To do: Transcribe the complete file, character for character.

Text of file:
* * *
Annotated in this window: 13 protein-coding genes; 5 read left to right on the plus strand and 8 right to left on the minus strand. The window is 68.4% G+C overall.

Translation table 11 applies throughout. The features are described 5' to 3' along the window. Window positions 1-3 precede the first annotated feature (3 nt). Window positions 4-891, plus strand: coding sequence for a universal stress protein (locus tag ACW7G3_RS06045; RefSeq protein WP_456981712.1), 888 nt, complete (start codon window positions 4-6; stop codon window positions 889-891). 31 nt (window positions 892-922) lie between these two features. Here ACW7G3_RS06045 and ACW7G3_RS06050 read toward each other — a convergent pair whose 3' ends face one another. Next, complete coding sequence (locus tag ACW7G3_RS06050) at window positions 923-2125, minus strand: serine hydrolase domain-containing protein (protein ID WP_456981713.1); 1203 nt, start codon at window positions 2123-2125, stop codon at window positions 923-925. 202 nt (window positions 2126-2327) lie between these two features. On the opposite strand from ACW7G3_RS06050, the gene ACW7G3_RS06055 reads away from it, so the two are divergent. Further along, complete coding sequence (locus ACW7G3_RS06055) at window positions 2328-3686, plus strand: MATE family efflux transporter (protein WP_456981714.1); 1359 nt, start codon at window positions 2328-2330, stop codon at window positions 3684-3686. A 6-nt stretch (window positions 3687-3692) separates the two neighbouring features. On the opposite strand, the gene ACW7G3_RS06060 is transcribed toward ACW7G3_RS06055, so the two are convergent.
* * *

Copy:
Annotated in this window: 13 protein-coding genes; 5 read left to right on the plus strand and 8 right to left on the minus strand. The window is 68.4% G+C overall.

Translation table 11 applies throughout. The features are described 5' to 3' along the window. Window positions 1-3 precede the first annotated feature (3 nt). Window positions 4-891, plus strand: coding sequence for a universal stress protein (locus tag ACW7G3_RS06045; RefSeq protein WP_456981712.1), 888 nt, complete (start codon window positions 4-6; stop codon window positions 889-891). 31 nt (window positions 892-922) lie between these two features. Here ACW7G3_RS06045 and ACW7G3_RS06050 read toward each other — a convergent pair whose 3' ends face one another. Next, complete coding sequence (locus tag ACW7G3_RS06050) at window positions 923-2125, minus strand: serine hydrolase domain-containing protein (protein ID WP_456981713.1); 1203 nt, start codon at window positions 2123-2125, stop codon at window positions 923-925. 202 nt (window positions 2126-2327) lie between these two features. On the opposite strand from ACW7G3_RS06050, the gene ACW7G3_RS06055 reads away from it, so the two are divergent. Further along, complete coding sequence (locus ACW7G3_RS06055) at window positions 2328-3686, plus strand: MATE family efflux transporter (protein WP_456981714.1); 1359 nt, start codon at window positions 2328-2330, stop codon at window positions 3684-3686. A 6-nt stretch (window positions 3687-3692) separates the two neighbouring features. On the opposite strand, the gene ACW7G3_RS06060 is transcribed toward ACW7G3_RS06055, so the two are convergent.